It was difficult to have a good look at the scoreboard in this section because the board is partially covered by overgrown weeds, just as some areas around the artificial turfs have different shades of shrubs creeping into the area. Meanwhile, cricketers in Abuja, who see no reason why they should waste a valuable space, have converted the arena that was used by the Baseball Federation during the 2003 All Africa Games to a cricket pitch.
The adjourning area for softball, which before now was like forest, was only recently set ablaze with the purpose of making it look better. However, the fire would have caused severe damages to the electrical installations within the arena if not that it was quickly put off after it had started ravaging the facility, an observer said.
The most painful site at the Abuja Stadium complex is the main bowl area that also houses the cycling velodrome. Currently, the Nigeria Cycling Federation (NCF), which used to operate from there, has been sent packing and made to carry out its business from the Package B area. A look around the velodrome leaves one totally dejected, as the facility has been turned into a glorified carpenter's workshop.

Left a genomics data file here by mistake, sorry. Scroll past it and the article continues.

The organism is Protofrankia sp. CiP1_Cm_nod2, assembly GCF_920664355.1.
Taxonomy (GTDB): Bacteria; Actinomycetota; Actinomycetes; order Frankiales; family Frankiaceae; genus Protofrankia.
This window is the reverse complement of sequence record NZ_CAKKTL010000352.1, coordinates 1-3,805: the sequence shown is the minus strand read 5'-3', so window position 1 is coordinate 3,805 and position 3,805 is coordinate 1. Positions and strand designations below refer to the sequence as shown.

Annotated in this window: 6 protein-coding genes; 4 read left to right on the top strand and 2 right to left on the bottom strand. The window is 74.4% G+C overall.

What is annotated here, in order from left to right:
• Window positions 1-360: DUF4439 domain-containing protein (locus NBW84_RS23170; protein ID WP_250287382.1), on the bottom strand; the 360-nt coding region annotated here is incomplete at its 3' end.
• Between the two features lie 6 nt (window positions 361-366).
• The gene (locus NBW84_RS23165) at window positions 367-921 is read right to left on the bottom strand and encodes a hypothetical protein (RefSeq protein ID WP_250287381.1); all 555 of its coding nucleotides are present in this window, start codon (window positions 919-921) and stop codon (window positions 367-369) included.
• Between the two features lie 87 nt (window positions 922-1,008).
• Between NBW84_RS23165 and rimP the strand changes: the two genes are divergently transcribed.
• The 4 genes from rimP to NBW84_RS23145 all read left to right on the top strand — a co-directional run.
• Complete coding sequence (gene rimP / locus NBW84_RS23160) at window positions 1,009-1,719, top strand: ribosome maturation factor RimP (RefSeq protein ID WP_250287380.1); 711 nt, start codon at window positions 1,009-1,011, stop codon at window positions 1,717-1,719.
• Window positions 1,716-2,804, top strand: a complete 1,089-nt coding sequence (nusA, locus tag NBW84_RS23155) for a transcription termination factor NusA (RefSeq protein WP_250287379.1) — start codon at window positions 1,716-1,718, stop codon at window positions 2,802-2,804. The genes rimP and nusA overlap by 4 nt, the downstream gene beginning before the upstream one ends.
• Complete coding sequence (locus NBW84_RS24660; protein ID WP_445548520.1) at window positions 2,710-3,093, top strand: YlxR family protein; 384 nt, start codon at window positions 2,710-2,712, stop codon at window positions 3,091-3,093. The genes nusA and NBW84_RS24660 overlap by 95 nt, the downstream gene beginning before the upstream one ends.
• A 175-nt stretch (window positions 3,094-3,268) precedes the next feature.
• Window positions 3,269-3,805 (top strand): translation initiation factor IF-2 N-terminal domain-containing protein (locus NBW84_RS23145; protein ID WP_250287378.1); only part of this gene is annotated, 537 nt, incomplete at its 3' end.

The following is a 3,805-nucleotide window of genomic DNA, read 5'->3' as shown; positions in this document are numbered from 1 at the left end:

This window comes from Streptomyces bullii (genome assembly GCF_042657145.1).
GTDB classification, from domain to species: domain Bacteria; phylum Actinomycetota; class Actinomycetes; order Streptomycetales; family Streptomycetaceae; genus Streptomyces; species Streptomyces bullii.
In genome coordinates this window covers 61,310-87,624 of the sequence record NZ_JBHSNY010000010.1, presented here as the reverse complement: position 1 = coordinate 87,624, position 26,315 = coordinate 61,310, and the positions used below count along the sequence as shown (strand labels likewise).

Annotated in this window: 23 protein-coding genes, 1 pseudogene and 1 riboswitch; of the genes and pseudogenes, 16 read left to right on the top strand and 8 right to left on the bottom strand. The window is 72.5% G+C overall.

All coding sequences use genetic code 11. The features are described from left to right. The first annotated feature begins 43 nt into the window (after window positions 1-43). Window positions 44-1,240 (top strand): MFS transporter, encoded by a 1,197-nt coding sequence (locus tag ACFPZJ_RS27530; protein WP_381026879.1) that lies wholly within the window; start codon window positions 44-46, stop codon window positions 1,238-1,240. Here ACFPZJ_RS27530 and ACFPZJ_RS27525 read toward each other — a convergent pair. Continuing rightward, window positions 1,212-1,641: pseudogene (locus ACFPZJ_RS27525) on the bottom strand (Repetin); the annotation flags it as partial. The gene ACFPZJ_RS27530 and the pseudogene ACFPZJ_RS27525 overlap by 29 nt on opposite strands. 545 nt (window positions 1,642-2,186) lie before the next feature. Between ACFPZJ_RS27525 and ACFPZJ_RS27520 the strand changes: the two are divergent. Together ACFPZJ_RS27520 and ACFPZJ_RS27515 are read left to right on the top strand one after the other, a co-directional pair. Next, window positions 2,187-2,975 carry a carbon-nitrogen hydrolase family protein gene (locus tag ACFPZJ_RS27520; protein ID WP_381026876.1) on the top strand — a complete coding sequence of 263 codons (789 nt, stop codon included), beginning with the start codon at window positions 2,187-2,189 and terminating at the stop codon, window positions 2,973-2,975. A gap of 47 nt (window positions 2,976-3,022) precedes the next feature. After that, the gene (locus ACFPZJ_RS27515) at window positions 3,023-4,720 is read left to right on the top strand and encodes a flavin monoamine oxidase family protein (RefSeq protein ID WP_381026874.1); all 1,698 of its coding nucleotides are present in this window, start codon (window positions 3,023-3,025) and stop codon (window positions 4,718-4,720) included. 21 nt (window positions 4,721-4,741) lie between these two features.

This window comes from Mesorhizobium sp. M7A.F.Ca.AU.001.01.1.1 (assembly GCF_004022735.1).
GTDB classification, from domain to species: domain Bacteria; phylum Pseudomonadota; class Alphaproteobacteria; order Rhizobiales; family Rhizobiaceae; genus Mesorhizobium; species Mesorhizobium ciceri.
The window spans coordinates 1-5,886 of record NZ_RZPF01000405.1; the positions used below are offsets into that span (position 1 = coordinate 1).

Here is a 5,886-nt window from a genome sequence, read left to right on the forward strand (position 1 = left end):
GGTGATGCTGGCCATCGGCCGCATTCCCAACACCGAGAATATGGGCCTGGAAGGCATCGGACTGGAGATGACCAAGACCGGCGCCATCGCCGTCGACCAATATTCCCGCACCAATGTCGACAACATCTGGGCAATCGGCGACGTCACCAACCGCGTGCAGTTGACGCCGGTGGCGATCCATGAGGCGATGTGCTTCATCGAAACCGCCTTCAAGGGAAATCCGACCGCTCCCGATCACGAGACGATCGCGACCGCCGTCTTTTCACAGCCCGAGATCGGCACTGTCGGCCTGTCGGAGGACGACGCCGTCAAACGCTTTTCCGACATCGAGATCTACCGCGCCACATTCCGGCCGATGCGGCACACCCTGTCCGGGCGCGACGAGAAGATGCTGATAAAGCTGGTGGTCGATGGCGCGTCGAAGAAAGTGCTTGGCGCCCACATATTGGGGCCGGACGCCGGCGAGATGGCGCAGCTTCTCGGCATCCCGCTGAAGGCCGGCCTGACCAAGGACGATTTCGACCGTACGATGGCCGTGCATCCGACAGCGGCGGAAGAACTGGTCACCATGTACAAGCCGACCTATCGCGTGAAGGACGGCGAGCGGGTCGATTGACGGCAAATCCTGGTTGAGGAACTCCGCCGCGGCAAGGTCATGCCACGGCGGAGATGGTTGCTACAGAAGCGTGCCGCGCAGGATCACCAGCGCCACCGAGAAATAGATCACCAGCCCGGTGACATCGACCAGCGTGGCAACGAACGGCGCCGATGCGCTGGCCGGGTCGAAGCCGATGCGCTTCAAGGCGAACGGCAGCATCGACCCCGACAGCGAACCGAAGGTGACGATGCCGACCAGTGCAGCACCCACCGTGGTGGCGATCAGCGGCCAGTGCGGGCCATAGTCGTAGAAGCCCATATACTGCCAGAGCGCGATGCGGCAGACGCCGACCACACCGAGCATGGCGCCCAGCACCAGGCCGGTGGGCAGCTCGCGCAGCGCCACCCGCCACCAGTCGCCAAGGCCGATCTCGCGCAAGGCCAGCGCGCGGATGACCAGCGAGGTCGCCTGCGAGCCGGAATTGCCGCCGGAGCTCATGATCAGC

A board with the inscription: 'Nigeria's 50th Anniversary Celebration', is displayed in one part of the arena that hosted the cycling event of the All Africa Games in Abuja. The sight of the place was one beautiful architectural masterpiece that left many who attended the Games with an impression that Nigeria was synonymous with perfection. Driving from the Berger area towards the airport or even from Area 11 axis, the facility cannot escape any person's sight, as it is sited in such a conspicuous position that even a 'blind' man would see it.
However, taking a look inside the complex leaves one wondering if the velodrome would ever come alive again. Investigations have it that it has in the past been put to use for exhibitions, concerts and all manner of events such that the real purpose for which it was constructed is far from being achieved. Planks of various sizes are littered all over the racing tracks as well as around the seating area. There were woods everywhere, but no furniture maker in sight.